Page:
One day over Christmas, when the family had gone out to buy a tree or walk off dinner or whatever seasonal activity they’d embarked upon, I sat down to watch a movie.
The film was “You’ve Got Mail” and would be described today as old – but I remember going to see it in the cinema with high hopes that it was going to be as hilarious and seminal as “When Harry met Sally” – it wasn’t.
What this film is though – now – is a period piece about the early days of e-mail, where people met in chat rooms and carried on their anonymous friendships via dial-up connection e-mail. That whir and fizz as the internet connected will resonate with only some of us now – it was a tiny dot in the history of computer-based communication – a moment in time.
When the film came out we were hungry for media that reflected the new realities of the internet age and for Hollywood that meant stories about meeting partners online. ( I did in fact cement my own friendship with my future husband via a BBC internal messaging system very like msn messenger today.)
Now we have movies like “The Social Network” to give us a history lesson but I wonder how well Twitter fares on-screen? I kept my eyes open over the holidays and came up with a couple of mentions on TV which reflected a rather one-sided view of the social media revolution.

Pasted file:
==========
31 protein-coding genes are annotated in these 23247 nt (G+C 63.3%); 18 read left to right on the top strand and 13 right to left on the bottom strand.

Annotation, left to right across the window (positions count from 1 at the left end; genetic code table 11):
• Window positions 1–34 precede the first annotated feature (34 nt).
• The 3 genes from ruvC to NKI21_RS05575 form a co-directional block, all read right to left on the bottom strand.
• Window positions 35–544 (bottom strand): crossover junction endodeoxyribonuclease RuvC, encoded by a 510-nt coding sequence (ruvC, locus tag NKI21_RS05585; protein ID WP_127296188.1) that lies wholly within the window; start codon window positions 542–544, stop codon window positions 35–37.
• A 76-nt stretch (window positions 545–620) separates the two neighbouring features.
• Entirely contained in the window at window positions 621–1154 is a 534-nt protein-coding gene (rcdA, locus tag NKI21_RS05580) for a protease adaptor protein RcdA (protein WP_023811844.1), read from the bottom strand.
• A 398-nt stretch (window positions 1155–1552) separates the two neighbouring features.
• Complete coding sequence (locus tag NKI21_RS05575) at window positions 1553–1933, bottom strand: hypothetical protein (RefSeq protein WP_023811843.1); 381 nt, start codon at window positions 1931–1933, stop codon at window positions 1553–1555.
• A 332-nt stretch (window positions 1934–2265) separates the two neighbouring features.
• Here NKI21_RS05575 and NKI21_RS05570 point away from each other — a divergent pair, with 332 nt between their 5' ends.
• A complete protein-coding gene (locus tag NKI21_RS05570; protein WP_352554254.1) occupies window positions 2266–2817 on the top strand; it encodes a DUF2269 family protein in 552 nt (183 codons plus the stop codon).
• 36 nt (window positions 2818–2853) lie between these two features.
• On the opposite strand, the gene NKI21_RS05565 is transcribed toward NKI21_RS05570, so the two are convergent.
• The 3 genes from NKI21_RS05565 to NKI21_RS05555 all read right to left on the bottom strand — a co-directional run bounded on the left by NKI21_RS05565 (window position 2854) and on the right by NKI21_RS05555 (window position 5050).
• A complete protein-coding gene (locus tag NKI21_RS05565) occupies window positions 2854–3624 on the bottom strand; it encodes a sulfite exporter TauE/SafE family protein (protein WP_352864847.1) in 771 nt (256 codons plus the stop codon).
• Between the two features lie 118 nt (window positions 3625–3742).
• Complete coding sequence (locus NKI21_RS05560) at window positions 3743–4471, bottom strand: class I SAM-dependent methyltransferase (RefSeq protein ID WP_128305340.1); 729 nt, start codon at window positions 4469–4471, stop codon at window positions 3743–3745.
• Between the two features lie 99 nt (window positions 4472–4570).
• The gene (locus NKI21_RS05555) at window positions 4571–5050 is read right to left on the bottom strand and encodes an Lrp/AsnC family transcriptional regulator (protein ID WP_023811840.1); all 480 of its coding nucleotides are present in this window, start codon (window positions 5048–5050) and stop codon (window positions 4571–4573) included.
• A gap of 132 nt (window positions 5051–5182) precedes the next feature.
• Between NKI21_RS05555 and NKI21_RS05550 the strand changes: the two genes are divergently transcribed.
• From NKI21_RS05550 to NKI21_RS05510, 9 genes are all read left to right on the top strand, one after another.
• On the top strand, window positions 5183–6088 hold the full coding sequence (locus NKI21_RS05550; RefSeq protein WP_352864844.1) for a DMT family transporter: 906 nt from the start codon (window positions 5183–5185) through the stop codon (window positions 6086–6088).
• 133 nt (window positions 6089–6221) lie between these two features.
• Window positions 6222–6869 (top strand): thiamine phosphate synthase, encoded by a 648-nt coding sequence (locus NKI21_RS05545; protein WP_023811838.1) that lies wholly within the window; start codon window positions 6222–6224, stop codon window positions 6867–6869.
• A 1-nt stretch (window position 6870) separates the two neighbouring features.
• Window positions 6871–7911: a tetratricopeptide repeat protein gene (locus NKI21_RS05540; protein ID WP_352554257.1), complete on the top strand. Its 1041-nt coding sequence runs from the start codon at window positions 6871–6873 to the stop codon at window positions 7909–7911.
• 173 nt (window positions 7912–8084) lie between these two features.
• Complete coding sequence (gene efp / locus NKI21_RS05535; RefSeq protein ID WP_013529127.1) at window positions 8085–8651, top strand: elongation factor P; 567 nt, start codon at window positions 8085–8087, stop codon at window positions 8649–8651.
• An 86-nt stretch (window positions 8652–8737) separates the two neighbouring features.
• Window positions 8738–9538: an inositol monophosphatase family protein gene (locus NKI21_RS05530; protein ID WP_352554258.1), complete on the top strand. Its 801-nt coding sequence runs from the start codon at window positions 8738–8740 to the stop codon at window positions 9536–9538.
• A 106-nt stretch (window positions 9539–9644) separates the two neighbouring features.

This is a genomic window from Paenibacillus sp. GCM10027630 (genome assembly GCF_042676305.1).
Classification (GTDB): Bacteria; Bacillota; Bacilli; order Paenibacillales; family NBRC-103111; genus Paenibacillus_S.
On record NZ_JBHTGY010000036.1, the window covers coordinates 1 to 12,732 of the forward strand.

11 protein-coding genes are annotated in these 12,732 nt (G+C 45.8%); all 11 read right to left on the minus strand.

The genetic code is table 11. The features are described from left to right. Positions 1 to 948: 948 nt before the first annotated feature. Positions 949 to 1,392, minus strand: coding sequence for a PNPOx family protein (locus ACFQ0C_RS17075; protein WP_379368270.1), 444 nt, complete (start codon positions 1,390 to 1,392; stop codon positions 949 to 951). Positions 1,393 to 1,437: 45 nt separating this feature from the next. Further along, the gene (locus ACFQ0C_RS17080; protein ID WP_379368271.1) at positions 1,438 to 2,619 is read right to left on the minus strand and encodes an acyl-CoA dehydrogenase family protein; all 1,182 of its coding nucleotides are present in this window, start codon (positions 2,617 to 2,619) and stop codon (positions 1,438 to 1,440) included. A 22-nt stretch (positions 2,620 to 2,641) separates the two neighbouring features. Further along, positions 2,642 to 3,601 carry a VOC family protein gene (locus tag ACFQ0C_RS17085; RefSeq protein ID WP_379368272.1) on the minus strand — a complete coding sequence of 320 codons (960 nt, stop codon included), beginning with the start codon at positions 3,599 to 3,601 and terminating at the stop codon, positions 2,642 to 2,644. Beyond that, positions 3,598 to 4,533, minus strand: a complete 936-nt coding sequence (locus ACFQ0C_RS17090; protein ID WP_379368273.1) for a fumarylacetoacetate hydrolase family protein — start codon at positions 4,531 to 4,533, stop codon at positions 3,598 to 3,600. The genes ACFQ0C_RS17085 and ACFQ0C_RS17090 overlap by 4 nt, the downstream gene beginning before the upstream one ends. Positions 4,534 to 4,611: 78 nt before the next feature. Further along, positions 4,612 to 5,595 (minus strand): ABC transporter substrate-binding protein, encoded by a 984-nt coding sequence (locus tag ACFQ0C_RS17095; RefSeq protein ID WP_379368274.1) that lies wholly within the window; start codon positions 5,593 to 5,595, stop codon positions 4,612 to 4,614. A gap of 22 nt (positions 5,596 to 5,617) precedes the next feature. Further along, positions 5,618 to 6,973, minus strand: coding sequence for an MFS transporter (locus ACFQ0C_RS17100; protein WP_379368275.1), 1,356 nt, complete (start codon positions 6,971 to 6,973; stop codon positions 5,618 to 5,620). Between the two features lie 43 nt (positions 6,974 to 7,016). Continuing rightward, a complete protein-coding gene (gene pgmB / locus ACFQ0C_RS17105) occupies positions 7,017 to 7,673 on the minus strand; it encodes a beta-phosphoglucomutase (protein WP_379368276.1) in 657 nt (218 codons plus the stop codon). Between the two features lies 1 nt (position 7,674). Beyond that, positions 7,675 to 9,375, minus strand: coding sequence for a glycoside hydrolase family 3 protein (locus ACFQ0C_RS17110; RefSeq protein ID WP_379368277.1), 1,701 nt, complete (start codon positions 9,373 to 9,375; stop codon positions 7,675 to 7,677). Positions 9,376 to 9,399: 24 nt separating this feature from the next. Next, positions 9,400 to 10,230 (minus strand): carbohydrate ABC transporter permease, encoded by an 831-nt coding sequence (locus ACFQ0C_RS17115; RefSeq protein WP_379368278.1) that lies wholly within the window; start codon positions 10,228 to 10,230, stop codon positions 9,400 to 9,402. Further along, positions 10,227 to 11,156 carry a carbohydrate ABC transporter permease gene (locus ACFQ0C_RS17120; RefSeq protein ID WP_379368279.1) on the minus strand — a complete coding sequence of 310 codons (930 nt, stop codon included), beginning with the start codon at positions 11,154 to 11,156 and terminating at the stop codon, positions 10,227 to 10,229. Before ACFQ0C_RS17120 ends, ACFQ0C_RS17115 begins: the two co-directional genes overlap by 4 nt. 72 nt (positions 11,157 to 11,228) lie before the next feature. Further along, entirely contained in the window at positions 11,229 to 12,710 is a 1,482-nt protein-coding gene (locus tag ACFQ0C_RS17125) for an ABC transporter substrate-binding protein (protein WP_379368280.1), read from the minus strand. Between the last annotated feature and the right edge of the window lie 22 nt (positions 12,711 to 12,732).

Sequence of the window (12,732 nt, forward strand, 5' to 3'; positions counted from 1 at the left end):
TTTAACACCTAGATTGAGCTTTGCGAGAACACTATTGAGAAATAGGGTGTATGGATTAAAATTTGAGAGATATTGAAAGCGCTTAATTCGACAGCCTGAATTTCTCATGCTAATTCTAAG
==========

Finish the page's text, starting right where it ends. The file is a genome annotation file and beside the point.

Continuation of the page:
First up was Charlie Brooker’s Screenwipe Review of the year which included a rant about trying to tweet along to Question Time. I don’t go in for tweet alongs personally but my husband quite often reads out funny quips during X Factor or The Apprentice and I think it adds to the enjoyment. Here we were invited to deride the tweeter as a mindless idiot who trumped his brain farts into the twittersphere only to lose the thread of the onscreen argument completely, leading to a very unsatisfactory viewing experience for all.
If you subscribe to the idea that social media makes an inane and impatient society even more so, then there is your proof. But it is not my experience.
Then there was Ab Fab which did make me laugh (just the once) with the implication that the art of PR is dead now that all you have to do is type – “shall we send out a press release, have a press conference, launch a poster campaign, book some ads – or shall we just tweet it darling?” – I paraphrase.
The fact of the matter is that using social media may look like instant gratification, but if you are going to get anywhere in the world of PR or even in enjoyment, you have to keep at it. You build up followers slowly – it takes a long time to nurture new relationships and if all you want is funny comments then you do actually have to follow people who make them.
You get out what you put in.
So, if anyone sees any interesting portrayals of social media on screen do let me know because I am collecting.